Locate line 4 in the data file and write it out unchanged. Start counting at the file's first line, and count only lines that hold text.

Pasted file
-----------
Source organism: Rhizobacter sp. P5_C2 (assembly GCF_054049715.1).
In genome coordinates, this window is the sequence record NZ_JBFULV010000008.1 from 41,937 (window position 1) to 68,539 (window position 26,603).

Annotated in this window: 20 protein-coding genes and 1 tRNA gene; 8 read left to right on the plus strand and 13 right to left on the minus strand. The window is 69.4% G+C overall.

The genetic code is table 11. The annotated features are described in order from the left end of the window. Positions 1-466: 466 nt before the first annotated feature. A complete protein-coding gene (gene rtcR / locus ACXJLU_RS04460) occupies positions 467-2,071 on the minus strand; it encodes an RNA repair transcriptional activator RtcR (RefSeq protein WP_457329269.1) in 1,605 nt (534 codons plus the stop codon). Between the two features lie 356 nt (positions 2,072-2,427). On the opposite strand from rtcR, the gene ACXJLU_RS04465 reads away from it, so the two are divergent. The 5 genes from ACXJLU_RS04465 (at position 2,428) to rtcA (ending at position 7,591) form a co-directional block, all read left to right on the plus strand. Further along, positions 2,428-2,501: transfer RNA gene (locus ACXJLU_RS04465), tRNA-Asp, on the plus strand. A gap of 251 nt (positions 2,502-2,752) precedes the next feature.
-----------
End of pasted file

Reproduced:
The genetic code is table 11. The annotated features are described in order from the left end of the window. Positions 1-466: 466 nt before the first annotated feature. A complete protein-coding gene (gene rtcR / locus ACXJLU_RS04460) occupies positions 467-2,071 on the minus strand; it encodes an RNA repair transcriptional activator RtcR (RefSeq protein WP_457329269.1) in 1,605 nt (534 codons plus the stop codon). Between the two features lie 356 nt (positions 2,072-2,427). On the opposite strand from rtcR, the gene ACXJLU_RS04465 reads away from it, so the two are divergent. The 5 genes from ACXJLU_RS04465 (at position 2,428) to rtcA (ending at position 7,591) form a co-directional block, all read left to right on the plus strand. Further along, positions 2,428-2,501: transfer RNA gene (locus ACXJLU_RS04465), tRNA-Asp, on the plus strand. A gap of 251 nt (positions 2,502-2,752) precedes the next feature.